The overall average annual number of admissions for MI from 1968–1970 to 2012–16 reduced by 3% in men, and increased by 6% in women. When we restricted the time period to 1990–2016, the mean number of admissions per year declined by 12% in men, and 25% in women. Declines were observed in most age groups, but there were notable increases in admissions among elderly men (aged 80–84 years) and younger women (<55 years). Between 2007 and 2016 there were modest increases in both men and women at almost all ages, with the greatest increases among those in late middle age (50–69 years) in both sexes.
The datasets used in this study are the longest continuous run of routinely collected person-based morbidity information in England. As such, they enabled us to provide a unique record of the trajectory of trends in MI in England from 1968. There was a large rise in age-standardised admissions rates in the early years, with rates peaking in the mid-1980s, followed by a decline of over a third from 1990 onwards. In contrast, there was only a small overall decline in the annual average numbers of admissions for MI during the study period. The pattern of trends in MI admission rates was broadly similar for men and women and included downward trends from 1999 in annual-person and first-recorded rates of MI admissions as determined from record-linked data. Trends in the middle age groups underpinned these overall reductions in the more recent years. During the entire study period, the greatest variability in trends was in the oldest and youngest age groups. Men and women aged 70 years or older had the largest and most sustained rate increase in the earlier years, with a subsequent decline for most of the study period until 2010–2011. In younger women (<50 years old), there was a significant increase in rates from the mid-1990s. After 2010–2011, with the exception of the oldest age groups, rates increased in men and women with the most marked upward trends in those aged under 65 years.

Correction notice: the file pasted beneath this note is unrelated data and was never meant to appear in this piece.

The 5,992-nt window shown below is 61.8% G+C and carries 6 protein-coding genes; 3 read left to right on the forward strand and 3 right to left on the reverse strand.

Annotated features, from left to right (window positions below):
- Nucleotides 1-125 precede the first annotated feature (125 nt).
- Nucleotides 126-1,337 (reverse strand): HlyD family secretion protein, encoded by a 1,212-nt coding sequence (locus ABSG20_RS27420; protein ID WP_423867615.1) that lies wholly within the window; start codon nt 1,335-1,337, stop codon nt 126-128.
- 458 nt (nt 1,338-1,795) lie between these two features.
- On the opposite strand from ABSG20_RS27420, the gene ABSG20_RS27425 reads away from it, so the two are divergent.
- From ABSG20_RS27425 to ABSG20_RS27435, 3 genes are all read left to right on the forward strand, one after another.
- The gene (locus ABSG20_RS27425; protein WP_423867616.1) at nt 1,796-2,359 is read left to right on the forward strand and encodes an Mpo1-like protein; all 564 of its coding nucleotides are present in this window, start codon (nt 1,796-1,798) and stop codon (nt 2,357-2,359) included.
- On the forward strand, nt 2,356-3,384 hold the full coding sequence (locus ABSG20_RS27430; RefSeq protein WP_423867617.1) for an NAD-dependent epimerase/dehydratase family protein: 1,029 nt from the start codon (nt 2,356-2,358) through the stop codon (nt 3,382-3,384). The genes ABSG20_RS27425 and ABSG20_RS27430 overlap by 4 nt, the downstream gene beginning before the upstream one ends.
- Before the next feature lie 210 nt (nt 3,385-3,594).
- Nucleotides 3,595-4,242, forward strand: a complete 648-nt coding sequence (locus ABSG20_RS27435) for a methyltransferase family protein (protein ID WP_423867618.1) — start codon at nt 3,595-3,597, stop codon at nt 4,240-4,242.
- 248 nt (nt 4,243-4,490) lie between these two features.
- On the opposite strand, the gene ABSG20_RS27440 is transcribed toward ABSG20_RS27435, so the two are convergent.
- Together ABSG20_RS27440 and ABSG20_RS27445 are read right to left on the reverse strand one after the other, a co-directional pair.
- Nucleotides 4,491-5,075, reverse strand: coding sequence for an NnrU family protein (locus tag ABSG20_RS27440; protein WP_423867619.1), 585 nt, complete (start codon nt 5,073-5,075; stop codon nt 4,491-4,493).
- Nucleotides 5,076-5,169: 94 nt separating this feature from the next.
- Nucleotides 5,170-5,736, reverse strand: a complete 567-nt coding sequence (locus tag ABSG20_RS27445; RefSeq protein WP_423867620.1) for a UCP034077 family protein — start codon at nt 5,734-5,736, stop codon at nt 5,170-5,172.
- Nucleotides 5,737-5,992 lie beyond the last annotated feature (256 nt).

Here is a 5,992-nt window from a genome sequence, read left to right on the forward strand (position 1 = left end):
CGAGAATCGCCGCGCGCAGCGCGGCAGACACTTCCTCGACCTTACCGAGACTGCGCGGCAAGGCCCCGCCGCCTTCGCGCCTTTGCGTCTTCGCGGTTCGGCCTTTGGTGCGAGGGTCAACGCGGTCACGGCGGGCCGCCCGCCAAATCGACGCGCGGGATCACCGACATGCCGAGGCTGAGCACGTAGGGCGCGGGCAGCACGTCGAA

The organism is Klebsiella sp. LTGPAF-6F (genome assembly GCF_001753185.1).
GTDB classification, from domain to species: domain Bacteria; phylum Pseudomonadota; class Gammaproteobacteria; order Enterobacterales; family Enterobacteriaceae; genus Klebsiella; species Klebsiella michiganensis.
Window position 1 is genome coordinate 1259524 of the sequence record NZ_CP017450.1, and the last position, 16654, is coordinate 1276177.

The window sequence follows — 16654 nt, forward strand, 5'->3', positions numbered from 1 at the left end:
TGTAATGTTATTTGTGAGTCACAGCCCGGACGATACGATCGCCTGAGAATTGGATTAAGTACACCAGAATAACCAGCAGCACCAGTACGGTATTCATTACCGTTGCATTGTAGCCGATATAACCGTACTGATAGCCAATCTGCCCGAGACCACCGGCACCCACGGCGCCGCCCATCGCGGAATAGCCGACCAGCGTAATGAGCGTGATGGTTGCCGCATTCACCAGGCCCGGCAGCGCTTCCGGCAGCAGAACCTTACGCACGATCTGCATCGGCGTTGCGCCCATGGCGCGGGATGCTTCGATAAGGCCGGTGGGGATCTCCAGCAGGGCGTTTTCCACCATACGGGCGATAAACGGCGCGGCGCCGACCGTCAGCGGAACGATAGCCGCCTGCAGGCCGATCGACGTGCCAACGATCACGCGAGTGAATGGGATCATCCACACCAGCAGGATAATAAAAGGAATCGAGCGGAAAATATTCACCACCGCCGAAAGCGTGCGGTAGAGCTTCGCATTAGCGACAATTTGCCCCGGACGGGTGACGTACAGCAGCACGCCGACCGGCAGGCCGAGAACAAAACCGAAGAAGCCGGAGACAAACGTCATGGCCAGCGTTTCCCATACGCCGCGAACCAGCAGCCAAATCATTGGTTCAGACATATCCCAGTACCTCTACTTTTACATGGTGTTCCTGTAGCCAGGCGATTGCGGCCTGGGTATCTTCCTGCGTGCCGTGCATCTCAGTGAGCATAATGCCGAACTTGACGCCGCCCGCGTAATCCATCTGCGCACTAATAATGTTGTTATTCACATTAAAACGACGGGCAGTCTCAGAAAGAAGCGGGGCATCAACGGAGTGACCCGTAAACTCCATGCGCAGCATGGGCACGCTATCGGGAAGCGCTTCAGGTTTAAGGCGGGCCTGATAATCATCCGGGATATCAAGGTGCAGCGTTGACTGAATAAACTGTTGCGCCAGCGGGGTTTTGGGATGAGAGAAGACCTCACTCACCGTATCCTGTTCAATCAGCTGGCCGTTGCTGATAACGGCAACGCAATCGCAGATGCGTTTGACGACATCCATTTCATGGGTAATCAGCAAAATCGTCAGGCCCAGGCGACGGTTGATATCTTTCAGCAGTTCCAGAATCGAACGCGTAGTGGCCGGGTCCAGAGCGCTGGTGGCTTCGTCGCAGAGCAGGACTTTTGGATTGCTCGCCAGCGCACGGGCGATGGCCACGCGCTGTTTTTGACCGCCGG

Strengths and limitations